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Fathers of the Church

Letter CCXXVIII: to the Magistrates of Colonia

Description

Basil asks the magistrates to deal gently with the clergy in their foolishness regarding the removal of the bishop Euphronius.

Provenance

St. Basil's correspondence is a copious and invaluable store of information for the history of the Eastern Church in the fourth century, particularly in Cappadocia. Since he never found a real biographer, his letters represent the best source for his life and times, for his many activities and far-reaching influence, especially for his personality and his character. (Quasten)

by Basil the Great in 357-370 | translated by Blomfield Jackson, M.A

I HAVE received your lordships' letter, and offered thanks to God most holy, that you, occupied as you are with affairs of state, should not put those of the Church in the second place. I am grateful to think that every one of you has shewn anxiety as though he were acting in his own private interest, nay, in defence of his own life, and that you have written to me in your distress at the removal of your very God-beloved bishop Euphronius. Nicopolis has not really stolen him from you; were she pleading her cause before a judge she might say that she was recovering what is her own. If honourably treated she will tell you, as becomes an affectionate mother, that she will share with you the Father who will give a portion of his grace to each of you: he will not suffer the one to be in any way harmed by the invasion of their adversaries, and at the same time will not deprive you, the other, of the care to which you have been accustomed. Bethink you then of the emergency of the time; apply your best intelligence to understand how good government necessitates a certain course of action; and then pardon the bishops who have adopted this course for the establishment of the Churches of our Lord Jesus Christ. Suggest to yourselves what is becoming you. Your own intelligence needs no instruction, You know how to adopt the counsels of those who love you. It is only natural that you should be unaware of many of the questions that are being agitated, because of our being situated far away in Armenia; but we who are in the midst of affairs and have our ears dinned every day on all sides with news of Churches that are being overthrown, are in deep anxiety lest the common enemy, in envy at the protracted peace of our life, should be able to sow his tares in your ground too, and Armenia, as well as other places, be given over to our adversaries to devour. For the present be still, as not refusing to allow your neighbours too share with you the use of a goodly vessel. Ere long, 'if the Lord allow me to come to you, you shall, if it seem necessary to you, receive yet greater consolation for what has come to pass.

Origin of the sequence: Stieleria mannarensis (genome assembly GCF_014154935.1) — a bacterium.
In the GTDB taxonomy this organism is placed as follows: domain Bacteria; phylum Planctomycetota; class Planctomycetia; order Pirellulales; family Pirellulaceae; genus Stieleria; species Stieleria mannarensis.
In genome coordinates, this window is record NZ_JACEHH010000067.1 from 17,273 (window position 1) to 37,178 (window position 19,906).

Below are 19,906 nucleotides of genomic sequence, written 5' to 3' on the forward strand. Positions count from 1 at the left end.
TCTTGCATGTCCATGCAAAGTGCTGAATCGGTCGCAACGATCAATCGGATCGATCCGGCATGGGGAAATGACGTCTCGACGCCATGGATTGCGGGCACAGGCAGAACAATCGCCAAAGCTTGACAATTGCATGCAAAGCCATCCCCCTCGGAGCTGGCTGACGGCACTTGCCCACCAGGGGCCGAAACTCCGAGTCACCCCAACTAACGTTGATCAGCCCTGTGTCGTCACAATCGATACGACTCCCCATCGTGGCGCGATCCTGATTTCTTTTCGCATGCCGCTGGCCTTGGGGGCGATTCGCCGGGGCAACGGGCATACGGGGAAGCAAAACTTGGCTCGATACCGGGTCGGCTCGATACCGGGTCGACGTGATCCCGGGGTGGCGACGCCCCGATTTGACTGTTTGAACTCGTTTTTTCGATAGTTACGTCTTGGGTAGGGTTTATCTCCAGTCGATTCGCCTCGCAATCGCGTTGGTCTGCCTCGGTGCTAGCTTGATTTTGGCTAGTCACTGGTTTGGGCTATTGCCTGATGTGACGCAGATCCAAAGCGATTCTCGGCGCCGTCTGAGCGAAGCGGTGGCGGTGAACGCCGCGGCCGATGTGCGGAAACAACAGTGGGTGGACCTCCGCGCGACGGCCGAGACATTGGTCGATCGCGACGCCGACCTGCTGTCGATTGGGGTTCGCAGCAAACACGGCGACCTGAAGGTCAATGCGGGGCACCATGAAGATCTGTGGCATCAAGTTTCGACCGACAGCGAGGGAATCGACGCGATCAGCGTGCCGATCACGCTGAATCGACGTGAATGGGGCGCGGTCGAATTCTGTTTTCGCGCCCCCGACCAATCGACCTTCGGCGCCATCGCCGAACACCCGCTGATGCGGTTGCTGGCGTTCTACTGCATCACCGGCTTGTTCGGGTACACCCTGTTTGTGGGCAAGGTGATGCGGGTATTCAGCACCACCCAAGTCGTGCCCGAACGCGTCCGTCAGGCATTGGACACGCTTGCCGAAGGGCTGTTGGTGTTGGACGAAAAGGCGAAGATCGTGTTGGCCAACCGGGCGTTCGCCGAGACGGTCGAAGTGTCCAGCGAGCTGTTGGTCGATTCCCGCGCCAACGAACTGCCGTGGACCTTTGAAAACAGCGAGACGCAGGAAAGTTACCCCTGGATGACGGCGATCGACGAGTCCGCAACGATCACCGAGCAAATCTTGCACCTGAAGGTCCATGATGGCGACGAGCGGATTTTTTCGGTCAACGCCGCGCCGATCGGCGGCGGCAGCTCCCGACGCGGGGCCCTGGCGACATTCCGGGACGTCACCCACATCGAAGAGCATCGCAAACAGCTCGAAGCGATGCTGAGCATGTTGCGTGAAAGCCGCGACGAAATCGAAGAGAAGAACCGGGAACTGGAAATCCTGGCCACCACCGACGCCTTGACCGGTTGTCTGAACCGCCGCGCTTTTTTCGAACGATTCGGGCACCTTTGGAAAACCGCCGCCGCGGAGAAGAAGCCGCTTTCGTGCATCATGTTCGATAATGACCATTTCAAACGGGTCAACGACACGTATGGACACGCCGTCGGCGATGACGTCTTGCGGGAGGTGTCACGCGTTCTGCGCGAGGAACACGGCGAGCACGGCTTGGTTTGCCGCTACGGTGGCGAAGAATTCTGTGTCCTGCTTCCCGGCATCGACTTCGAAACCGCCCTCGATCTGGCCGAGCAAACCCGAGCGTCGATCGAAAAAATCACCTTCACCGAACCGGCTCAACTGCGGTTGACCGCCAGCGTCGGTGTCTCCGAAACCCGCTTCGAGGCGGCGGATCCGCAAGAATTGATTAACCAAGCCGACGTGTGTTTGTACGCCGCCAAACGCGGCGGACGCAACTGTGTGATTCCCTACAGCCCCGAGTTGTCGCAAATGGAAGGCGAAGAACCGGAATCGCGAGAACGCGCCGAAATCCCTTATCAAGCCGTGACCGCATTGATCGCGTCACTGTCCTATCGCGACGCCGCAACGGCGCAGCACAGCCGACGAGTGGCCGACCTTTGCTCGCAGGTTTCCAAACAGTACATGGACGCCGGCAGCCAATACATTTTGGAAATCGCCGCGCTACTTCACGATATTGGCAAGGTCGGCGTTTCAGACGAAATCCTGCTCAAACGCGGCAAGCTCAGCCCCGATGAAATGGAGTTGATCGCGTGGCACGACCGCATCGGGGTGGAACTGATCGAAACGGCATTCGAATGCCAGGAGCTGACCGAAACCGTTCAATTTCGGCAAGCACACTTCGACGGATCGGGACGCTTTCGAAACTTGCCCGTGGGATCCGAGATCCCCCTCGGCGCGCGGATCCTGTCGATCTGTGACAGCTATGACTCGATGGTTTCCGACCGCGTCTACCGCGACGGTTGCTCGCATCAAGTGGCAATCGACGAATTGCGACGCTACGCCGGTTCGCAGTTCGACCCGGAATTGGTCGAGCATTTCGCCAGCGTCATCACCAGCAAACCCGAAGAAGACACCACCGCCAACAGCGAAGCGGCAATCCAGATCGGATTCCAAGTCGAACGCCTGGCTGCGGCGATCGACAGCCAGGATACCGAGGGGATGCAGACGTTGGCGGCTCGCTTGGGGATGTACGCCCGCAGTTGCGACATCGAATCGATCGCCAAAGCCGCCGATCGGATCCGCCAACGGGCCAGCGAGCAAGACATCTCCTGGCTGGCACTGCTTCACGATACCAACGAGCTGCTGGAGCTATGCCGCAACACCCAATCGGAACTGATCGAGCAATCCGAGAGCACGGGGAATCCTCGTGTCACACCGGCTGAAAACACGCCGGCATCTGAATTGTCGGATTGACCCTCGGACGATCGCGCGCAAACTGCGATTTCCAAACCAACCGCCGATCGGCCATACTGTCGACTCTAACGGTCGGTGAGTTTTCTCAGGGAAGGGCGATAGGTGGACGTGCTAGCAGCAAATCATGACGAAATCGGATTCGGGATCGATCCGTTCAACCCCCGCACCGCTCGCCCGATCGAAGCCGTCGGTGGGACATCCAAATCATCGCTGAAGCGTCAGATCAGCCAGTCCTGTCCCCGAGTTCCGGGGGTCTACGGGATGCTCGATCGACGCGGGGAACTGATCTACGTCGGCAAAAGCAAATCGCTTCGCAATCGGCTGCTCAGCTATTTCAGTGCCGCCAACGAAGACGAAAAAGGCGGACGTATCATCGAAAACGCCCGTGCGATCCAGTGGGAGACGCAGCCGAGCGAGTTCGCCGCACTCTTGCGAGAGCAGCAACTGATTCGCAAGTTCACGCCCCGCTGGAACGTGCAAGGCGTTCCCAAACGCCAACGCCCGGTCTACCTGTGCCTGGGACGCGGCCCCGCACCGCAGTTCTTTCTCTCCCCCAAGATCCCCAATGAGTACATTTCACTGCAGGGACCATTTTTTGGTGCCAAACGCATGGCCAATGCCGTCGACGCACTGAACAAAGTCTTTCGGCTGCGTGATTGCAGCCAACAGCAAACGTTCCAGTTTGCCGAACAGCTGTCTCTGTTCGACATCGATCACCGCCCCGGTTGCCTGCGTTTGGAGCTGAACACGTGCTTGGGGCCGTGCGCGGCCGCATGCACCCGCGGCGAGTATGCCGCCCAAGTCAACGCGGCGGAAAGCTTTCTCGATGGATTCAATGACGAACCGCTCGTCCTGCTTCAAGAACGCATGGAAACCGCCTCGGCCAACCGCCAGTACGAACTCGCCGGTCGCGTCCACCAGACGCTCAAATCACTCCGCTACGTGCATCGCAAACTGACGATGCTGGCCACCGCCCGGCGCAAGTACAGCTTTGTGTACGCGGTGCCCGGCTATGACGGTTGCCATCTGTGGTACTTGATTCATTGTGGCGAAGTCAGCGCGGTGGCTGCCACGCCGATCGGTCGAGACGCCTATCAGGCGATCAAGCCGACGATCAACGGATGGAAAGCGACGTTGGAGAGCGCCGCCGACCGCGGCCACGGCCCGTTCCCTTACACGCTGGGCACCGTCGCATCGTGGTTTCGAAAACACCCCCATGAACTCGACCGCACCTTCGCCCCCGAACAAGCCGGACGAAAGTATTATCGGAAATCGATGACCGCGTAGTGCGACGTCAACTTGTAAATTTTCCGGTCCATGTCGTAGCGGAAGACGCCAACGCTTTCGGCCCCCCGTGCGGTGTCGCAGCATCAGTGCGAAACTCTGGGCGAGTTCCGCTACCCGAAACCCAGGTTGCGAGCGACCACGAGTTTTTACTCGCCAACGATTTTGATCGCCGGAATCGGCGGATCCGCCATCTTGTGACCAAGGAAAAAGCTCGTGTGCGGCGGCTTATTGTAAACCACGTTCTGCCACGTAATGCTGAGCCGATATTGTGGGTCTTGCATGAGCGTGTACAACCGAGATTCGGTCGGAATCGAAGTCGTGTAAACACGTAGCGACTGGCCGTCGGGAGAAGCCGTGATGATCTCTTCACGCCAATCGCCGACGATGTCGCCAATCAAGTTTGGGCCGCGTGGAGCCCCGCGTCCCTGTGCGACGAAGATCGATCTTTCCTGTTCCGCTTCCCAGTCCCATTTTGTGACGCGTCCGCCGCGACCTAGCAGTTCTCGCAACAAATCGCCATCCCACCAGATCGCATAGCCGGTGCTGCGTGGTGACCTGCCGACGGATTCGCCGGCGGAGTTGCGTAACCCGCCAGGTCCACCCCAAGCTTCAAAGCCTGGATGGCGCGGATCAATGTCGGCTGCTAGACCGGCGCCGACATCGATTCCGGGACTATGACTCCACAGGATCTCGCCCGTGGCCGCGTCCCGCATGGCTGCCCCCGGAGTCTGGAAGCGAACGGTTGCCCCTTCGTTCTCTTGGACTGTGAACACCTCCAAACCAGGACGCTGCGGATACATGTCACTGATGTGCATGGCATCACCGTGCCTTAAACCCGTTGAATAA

Taken from "The Early Church Fathers and Other Works" originally published by Wm. B. Eerdmans Pub. Co. in English in Edinburgh, Scotland, beginning in 1867. (PNPF II/VIII, Schaff and Wace). The digital version is by The Electronic Bible Society, P.O. Box 701356, Dallas, TX 75370, 214-407-WORD.